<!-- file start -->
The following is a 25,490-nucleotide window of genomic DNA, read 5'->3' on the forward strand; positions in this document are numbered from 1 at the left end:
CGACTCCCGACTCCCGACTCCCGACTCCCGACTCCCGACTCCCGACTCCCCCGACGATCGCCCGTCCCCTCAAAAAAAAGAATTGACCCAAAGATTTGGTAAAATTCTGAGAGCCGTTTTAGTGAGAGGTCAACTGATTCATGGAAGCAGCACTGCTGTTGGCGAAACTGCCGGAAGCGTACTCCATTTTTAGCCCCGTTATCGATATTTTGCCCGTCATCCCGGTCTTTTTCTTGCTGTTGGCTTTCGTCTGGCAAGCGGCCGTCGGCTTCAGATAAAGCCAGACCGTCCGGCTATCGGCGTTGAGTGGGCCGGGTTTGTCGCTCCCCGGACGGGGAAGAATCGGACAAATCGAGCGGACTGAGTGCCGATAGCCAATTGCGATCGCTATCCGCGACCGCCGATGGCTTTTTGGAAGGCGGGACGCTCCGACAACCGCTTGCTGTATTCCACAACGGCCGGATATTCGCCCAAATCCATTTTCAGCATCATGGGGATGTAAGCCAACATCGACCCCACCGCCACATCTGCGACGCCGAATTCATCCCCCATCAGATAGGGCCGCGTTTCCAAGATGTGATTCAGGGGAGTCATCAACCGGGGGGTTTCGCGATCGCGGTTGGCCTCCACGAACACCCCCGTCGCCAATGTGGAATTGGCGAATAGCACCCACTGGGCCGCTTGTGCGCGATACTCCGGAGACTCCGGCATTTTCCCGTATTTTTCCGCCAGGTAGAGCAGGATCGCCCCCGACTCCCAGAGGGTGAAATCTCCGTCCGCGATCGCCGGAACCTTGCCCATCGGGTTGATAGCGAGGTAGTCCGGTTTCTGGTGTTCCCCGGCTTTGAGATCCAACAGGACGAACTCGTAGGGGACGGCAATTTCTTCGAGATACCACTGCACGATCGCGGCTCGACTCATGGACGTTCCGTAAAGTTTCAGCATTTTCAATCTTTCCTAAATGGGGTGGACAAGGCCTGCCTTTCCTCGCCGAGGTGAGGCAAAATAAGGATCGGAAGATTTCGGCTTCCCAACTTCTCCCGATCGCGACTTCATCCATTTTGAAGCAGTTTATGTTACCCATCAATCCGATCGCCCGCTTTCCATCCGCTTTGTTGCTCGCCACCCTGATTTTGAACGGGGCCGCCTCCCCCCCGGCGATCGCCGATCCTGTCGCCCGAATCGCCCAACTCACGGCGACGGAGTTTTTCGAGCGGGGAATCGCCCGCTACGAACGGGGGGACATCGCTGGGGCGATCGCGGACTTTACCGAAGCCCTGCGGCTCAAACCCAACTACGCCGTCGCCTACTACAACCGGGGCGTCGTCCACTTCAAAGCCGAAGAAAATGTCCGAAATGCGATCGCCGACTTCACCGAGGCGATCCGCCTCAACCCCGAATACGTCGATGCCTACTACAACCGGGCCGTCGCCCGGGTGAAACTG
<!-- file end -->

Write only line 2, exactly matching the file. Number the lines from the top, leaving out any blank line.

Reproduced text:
CGACTCCCGACTCCCGACTCCCGACTCCCGACTCCCGACTCCCGACTCCCCCGACGATCGCCCGTCCCCTCAAAAAAAAGAATTGACCCAAAGATTTGGTAAAATTCTGAGAGCCGTTTTAGTGAGAGGTCAACTGATTCATGGAAGCAGCACTGCTGTTGGCGAAACTGCCGGAAGCGTACTCCATTTTTAGCCCCGTTATCGATATTTTGCCCGTCATCCCGGTCTTTTTCTTGCTGTTGGCTTTCGTCTGGCAAGCGGCCGTCGGCTTCAGATAAAGCCAGACCGTCCGGCTATCGGCGTTGAGTGGGCCGGGTTTGTCGCTCCCCGGACGGGGAAGAATCGGACAAATCGAGCGGACTGAGTGCCGATAGCCAATTGCGATCGCTATCCGCGACCGCCGATGGCTTTTTGGAAGGCGGGACGCTCCGACAACCGCTTGCTGTATTCCACAACGGCCGGATATTCGCCCAAATCCATTTTCAGCATCATGGGGATGTAAGCCAACATCGACCCCACCGCCACATCTGCGACGCCGAATTCATCCCCCATCAGATAGGGCCGCGTTTCCAAGATGTGATTCAGGGGAGTCATCAACCGGGGGGTTTCGCGATCGCGGTTGGCCTCCACGAACACCCCCGTCGCCAATGTGGAATTGGCGAATAGCACCCACTGGGCCGCTTGTGCGCGATACTCCGGAGACTCCGGCATTTTCCCGTATTTTTCCGCCAGGTAGAGCAGGATCGCCCCCGACTCCCAGAGGGTGAAATCTCCGTCCGCGATCGCCGGAACCTTGCCCATCGGGTTGATAGCGAGGTAGTCCGGTTTCTGGTGTTCCCCGGCTTTGAGATCCAACAGGACGAACTCGTAGGGGACGGCAATTTCTTCGAGATACCACTGCACGATCGCGGCTCGACTCATGGACGTTCCGTAAAGTTTCAGCATTTTCAATCTTTCCTAAATGGGGTGGACAAGGCCTGCCTTTCCTCGCCGAGGTGAGGCAAAATAAGGATCGGAAGATTTCGGCTTCCCAACTTCTCCCGATCGCGACTTCATCCATTTTGAAGCAGTTTATGTTACCCATCAATCCGATCGCCCGCTTTCCATCCGCTTTGTTGCTCGCCACCCTGATTTTGAACGGGGCCGCCTCCCCCCCGGCGATCGCCGATCCTGTCGCCCGAATCGCCCAACTCACGGCGACGGAGTTTTTCGAGCGGGGAATCGCCCGCTACGAACGGGGGGACATCGCTGGGGCGATCGCGGACTTTACCGAAGCCCTGCGGCTCAAACCCAACTACGCCGTCGCCTACTACAACCGGGGCGTCGTCCACTTCAAAGCCGAAGAAAATGTCCGAAATGCGATCGCCGACTTCACCGAGGCGATCCGCCTCAACCCCGAATACGTCGATGCCTACTACAACCGGGCCGTCGCCCGGGTGAAACTG